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ISSUE 11  July 13, 2000


North-Central ND

    Orange wheat blossom midge emergence is peaking for the north central and
northwest regions

    Fields should be scouted in the heading to early flowering stage to confirm low
populations below threshold.

1 wheat midge per 4-5 wheat heads

When to scout? At night, after 9:00 PM; light wind <6mph; temperature above 60oF

Flight Reports: Wheat midge flight has been HEAVY (1 midge per 4-8 heads) in the Divide
County - Noonan-Crosby area as expected. There are scattered reports of MODERATE
levels (1 midge per 5-15 heads) from the Glenburn-Deering area (southern Renville and
Bottineau Counties) and Berthold-Kenmare area (Ward County). Flights are also LOW in the
northern half of eastern Renville and western Bottineau Counties. Thanks to the many contributors!

For the Degree Day (DD) Model, 50% emergence of the females is by 1450 DD and 90%
emergence by 1600 DD, using a 40"F Base. The following insect DD have been accumulated as
of July 11, 2000: Rollette Co., Rolla = 1423, Burke Co., Columbus = 1436, Bottineau Co.,
Bottineau = 1518, McHenry Co., Towner = 1601; Renville Co., Mohall = 1538, McLean Co.,
Turtle Lake = 1667, Ward Co., Minot = 1666, and Williams Co., Williston = 1768 (Source: NDAWN).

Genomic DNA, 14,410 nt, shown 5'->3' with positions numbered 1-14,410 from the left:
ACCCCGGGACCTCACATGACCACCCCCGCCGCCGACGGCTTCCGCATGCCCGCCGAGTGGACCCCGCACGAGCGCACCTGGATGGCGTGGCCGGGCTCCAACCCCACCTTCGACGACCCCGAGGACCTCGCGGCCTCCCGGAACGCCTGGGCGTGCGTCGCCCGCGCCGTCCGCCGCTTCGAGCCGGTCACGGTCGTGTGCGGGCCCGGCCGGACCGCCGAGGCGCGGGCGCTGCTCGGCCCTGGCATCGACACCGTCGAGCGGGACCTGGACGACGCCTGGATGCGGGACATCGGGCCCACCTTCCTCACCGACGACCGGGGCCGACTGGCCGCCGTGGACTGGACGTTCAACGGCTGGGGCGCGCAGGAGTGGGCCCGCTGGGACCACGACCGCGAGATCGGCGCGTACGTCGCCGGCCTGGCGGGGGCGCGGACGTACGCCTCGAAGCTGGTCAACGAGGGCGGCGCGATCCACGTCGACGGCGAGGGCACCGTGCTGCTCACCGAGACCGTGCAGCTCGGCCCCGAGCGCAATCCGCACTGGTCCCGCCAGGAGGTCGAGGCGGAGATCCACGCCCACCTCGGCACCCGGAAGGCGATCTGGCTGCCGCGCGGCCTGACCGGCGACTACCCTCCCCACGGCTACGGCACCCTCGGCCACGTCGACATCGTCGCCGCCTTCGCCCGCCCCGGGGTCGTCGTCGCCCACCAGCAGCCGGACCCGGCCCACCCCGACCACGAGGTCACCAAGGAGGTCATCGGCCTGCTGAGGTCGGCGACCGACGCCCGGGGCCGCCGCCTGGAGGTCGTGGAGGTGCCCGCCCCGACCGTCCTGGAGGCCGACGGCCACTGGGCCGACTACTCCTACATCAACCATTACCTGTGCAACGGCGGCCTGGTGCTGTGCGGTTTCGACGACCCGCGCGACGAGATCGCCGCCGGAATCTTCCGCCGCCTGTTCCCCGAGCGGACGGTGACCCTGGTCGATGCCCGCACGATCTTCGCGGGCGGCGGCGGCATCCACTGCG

Chemical Control:
    Lorsban 4e-sg and penncap-m (supplemental label) are labeled for control of wheat
midge in small grains this year.
The rate of Lorsban is 1 fluid pint per acre and Penncap-M
is 2-3 pints per acre. The estimated cost is $5.00 per acre for 1 pint of Lorsban, and $7.00 per
acre for 2 pints of Penncap-M. Comparison of efficacy of the two insecticide in 1999 and 1997
(source: M. Weiss) tests have shown no significant differences between Lorsban and Penncap-M.
Midge infestation pressure in these test plots was low. Penncap-M did have lower numbers of
midge larvae per head than Lorsban when a phase wetting agent was added to the tank. Both
Lorsban and Penncap-M are in the same Insecticide Class Organophosphates, and should act
as contact and stomach poison.

    Some growers are reducing the rate of lorsban to pint or less per acre. This will provide
a "knock down" affect for wheat midge and aphids in LOW population densities. But, control
will be limited in areas with moderate to heavy pressures. In 1999 studies, the number of midge
larvae per head were higher using the pint rate compare to the full rate 1 pint, with a standard
nozzle XR 8001. However, differences in midge control between the two rates were minimized
when a twin-jet 8002 nozzle was used instead of the XR 8001. This suggests that the 8002
nozzle may provide better coverage and protection at the lower rate.

    Application Timing: The best time to treat is when 75% heads have emerged from the boot
to early flowering, and spray in the evening (preferred) or early morning
. When spraying by air,
apply a minimum of 2 gallons per acre and 10 gallons per acre by ground. In a 1999 timing study, the
number of wheat midge larvae were reduced in spray applications applied at 80% heading as well as